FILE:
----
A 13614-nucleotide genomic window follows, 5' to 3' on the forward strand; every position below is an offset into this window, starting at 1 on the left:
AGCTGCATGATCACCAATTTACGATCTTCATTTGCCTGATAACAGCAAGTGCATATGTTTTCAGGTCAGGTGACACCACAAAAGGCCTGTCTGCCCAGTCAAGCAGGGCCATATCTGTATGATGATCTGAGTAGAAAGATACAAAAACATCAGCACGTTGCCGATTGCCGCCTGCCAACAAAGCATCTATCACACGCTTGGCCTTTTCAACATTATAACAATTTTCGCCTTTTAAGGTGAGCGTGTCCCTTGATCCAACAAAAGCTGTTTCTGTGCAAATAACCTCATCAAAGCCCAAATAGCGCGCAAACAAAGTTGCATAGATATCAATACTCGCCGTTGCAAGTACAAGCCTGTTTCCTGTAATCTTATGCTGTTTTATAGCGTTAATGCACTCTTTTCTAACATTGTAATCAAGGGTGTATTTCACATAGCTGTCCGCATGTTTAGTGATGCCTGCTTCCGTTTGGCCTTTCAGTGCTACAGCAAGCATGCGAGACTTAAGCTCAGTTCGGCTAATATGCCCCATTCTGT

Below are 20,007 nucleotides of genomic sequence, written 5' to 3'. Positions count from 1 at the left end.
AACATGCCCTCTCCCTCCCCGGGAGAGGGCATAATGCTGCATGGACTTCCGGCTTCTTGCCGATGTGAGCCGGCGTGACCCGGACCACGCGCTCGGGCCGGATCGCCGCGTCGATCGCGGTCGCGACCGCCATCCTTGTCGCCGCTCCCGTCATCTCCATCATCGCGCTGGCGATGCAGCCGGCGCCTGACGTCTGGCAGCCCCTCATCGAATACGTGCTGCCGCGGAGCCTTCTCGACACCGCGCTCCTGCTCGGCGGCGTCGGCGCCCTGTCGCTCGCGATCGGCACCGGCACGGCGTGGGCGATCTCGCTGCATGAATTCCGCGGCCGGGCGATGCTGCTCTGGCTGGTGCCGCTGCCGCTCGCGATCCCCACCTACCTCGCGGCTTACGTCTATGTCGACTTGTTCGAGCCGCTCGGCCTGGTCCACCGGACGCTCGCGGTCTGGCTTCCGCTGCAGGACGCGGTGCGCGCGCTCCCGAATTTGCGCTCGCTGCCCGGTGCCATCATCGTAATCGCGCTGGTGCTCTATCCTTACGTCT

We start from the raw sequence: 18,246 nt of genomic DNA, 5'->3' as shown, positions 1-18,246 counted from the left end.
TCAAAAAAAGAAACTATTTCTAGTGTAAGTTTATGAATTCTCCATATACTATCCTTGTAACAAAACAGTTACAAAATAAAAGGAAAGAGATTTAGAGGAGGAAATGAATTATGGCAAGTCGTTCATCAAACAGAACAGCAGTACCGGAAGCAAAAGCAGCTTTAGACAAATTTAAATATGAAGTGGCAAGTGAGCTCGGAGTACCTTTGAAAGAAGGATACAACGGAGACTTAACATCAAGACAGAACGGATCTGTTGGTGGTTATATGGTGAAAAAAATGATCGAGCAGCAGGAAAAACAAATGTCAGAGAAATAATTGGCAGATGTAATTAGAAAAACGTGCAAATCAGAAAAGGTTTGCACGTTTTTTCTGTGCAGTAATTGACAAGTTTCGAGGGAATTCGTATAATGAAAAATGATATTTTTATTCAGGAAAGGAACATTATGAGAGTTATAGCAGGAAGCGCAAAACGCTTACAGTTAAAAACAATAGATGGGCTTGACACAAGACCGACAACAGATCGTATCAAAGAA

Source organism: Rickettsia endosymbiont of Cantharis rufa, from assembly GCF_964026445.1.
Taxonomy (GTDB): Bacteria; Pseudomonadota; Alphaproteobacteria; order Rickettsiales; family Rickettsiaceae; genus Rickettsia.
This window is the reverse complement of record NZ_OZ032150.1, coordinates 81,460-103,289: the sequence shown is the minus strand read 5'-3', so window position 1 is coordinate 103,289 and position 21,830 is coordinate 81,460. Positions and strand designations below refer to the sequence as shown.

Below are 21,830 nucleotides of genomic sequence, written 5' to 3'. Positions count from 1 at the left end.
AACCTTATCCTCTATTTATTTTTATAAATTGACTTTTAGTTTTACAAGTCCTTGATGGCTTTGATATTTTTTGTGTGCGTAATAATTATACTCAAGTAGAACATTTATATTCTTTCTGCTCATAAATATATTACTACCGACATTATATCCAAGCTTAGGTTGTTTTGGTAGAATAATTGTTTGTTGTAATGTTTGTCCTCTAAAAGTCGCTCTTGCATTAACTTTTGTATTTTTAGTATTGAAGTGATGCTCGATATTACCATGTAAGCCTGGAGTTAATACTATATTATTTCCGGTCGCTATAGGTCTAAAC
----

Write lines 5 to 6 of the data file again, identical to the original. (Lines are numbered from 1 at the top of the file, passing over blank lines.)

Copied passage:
We start from the raw sequence: 18,246 nt of genomic DNA, 5'->3' as shown, positions 1-18,246 counted from the left end.
TCAAAAAAAGAAACTATTTCTAGTGTAAGTTTATGAATTCTCCATATACTATCCTTGTAACAAAACAGTTACAAAATAAAAGGAAAGAGATTTAGAGGAGGAAATGAATTATGGCAAGTCGTTCATCAAACAGAACAGCAGTACCGGAAGCAAAAGCAGCTTTAGACAAATTTAAATATGAAGTGGCAAGTGAGCTCGGAGTACCTTTGAAAGAAGGATACAACGGAGACTTAACATCAAGACAGAACGGATCTGTTGGTGGTTATATGGTGAAAAAAATGATCGAGCAGCAGGAAAAACAAATGTCAGAGAAATAATTGGCAGATGTAATTAGAAAAACGTGCAAATCAGAAAAGGTTTGCACGTTTTTTCTGTGCAGTAATTGACAAGTTTCGAGGGAATTCGTATAATGAAAAATGATATTTTTATTCAGGAAAGGAACATTATGAGAGTTATAGCAGGAAGCGCAAAACGCTTACAGTTAAAAACAATAGATGGGCTTGACACAAGACCGACAACAGATCGTATCAAAGAA